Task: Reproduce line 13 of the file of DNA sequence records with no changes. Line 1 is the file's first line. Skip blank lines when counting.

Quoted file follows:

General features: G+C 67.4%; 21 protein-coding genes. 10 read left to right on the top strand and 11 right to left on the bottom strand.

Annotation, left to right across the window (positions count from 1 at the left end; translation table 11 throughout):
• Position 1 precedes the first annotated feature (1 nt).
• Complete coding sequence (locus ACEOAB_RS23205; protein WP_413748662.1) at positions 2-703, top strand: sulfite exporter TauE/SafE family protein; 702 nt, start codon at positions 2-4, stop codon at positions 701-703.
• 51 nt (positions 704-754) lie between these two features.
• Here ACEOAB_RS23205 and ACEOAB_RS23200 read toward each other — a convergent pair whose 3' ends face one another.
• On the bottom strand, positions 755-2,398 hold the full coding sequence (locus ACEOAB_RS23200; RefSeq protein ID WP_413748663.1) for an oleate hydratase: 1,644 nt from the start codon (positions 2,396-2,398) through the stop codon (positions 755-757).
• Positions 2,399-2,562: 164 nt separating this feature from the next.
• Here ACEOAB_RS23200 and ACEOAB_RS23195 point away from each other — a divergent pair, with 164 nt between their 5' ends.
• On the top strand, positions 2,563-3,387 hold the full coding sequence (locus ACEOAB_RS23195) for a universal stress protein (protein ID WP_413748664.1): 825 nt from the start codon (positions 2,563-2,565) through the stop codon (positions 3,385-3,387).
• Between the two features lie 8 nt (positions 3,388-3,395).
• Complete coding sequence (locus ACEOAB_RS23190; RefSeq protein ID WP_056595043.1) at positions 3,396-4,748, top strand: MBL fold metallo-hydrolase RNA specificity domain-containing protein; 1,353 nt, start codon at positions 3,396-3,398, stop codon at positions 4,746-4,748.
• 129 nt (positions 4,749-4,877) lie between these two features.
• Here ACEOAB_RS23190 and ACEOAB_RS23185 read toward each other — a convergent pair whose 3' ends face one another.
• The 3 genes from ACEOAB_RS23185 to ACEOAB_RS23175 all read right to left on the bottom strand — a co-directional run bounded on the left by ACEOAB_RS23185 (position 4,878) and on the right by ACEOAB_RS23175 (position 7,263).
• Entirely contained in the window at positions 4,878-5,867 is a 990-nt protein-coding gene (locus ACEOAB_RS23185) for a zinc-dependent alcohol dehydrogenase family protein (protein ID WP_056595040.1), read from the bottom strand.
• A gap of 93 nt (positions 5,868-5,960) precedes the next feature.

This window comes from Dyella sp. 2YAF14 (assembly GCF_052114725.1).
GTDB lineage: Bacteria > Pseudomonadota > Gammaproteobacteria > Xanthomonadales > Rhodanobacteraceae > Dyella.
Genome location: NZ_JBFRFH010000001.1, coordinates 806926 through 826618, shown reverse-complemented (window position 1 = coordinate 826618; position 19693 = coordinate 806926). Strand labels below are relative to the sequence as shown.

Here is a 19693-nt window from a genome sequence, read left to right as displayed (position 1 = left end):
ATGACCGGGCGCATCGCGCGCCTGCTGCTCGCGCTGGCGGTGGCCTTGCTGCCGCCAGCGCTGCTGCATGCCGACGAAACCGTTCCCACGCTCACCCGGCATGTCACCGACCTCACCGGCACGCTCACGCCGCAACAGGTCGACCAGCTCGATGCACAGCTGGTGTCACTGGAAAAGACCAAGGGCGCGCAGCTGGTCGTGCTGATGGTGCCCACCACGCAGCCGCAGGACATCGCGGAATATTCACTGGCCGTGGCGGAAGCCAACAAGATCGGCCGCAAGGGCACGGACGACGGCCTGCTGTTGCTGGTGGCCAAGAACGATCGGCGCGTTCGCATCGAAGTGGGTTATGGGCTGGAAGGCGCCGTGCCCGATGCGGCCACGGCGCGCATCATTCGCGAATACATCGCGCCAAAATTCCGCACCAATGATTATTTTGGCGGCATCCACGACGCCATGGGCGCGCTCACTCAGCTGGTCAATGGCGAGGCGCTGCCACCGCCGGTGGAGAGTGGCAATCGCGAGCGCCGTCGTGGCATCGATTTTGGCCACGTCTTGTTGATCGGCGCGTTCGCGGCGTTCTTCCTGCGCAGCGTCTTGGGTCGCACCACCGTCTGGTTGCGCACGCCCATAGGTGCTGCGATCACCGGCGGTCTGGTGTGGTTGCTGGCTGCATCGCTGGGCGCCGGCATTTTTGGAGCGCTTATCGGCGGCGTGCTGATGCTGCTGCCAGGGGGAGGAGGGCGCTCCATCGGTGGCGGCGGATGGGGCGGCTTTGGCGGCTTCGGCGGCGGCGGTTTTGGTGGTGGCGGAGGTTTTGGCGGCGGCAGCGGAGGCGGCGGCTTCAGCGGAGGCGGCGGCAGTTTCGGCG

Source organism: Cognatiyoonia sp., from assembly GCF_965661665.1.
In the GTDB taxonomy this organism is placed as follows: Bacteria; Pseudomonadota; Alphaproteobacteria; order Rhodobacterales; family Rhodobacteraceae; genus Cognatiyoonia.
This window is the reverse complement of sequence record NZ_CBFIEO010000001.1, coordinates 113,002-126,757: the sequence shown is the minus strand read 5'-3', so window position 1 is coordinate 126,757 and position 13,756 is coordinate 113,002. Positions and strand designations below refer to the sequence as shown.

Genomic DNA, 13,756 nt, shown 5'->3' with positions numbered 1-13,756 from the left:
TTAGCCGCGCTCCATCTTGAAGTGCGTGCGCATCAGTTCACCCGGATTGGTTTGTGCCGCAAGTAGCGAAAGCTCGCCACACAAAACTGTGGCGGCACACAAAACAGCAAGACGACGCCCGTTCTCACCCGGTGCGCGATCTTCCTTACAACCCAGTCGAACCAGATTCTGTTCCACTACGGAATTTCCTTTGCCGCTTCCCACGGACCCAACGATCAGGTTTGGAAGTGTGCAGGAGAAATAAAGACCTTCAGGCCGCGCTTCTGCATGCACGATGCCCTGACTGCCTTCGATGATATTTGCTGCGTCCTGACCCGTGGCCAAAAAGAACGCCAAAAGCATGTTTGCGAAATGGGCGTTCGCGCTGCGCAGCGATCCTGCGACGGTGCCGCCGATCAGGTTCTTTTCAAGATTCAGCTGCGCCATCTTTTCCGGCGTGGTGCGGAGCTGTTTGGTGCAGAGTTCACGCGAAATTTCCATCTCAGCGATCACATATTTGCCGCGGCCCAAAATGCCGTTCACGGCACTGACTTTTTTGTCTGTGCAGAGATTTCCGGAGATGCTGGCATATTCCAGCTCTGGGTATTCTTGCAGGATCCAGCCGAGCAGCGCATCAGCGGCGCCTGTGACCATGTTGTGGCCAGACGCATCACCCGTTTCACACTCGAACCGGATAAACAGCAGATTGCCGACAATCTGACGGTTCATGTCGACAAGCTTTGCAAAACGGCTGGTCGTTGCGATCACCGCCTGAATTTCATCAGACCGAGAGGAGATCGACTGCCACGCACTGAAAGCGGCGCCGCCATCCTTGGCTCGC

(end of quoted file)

• 129 nt (positions 4,749-4,877) lie between these two features.